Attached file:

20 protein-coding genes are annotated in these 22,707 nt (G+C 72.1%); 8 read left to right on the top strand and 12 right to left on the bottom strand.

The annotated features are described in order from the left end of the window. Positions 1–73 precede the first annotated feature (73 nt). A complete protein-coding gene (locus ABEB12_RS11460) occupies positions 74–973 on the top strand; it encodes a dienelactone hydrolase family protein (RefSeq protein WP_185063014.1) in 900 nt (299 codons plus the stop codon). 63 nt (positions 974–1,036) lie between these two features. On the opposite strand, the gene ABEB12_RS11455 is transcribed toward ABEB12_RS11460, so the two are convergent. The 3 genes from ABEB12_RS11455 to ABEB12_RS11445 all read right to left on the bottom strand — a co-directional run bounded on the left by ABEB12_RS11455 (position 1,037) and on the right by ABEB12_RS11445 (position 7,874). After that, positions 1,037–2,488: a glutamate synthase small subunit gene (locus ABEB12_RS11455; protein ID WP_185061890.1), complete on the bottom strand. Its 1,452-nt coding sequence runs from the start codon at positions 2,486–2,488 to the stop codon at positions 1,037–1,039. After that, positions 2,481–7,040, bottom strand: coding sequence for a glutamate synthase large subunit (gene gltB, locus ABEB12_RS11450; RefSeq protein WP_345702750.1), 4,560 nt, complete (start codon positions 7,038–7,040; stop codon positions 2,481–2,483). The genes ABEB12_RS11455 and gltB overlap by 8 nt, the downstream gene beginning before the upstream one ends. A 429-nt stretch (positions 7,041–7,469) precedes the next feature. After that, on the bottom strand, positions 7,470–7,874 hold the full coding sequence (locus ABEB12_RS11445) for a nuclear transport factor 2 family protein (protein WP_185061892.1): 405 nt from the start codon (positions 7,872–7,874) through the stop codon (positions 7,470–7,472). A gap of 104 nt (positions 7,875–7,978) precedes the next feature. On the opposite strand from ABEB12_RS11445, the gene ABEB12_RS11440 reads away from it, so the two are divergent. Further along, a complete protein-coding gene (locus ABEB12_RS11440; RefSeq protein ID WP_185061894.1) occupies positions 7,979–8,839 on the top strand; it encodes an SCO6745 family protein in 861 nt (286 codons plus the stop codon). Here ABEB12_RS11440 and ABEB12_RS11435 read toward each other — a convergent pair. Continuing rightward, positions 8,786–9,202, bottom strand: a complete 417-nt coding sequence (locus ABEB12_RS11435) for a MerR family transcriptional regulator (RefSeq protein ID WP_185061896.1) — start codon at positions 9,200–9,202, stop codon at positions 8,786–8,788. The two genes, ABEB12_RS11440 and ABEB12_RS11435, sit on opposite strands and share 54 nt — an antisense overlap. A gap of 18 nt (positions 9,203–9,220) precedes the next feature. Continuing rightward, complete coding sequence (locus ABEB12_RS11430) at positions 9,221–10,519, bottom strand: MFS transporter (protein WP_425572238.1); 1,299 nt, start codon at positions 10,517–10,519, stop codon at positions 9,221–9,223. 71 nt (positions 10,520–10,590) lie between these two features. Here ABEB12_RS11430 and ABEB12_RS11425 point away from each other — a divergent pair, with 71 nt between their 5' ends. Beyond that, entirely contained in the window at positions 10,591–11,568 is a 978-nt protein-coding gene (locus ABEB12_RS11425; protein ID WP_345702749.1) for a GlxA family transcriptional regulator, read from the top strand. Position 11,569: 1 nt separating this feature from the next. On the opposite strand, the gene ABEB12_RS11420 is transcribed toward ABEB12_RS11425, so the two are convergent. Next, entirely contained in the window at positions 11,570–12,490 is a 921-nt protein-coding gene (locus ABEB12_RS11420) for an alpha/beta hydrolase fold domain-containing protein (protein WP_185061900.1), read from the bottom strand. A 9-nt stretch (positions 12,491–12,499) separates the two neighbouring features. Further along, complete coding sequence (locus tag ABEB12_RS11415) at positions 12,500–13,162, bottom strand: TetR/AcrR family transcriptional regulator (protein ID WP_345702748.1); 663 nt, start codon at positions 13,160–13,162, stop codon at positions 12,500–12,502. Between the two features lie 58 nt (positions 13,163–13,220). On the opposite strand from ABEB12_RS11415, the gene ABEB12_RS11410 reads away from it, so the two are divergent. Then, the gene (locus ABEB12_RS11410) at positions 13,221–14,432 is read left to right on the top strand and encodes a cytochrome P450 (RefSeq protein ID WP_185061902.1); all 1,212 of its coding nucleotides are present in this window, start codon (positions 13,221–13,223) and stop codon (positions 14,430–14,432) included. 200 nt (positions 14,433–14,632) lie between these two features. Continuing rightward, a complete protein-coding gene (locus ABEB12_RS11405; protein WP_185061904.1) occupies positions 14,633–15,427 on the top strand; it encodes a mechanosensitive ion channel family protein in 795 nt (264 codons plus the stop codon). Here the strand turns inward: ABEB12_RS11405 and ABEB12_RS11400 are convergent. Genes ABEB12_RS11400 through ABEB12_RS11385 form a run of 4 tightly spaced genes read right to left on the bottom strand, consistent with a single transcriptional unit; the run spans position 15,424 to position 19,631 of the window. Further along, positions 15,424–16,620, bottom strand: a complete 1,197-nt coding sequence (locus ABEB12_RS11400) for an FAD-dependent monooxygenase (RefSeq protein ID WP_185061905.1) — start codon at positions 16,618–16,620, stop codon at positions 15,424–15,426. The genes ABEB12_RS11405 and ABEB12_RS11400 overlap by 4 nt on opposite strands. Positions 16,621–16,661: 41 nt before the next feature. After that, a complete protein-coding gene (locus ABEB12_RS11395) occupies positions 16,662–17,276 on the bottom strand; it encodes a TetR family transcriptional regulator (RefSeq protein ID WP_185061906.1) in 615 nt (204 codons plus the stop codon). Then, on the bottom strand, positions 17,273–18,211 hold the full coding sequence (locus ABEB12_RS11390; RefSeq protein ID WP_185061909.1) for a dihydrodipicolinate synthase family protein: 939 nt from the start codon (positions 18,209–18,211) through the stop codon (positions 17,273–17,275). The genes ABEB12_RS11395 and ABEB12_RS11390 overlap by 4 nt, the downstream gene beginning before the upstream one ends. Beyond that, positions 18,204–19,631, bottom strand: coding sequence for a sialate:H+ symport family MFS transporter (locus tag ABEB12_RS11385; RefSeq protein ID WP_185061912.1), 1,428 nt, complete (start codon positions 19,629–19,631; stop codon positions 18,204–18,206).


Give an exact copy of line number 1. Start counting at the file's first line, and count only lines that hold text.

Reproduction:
20 protein-coding genes are annotated in these 22,707 nt (G+C 72.1%); 8 read left to right on the top strand and 12 right to left on the bottom strand.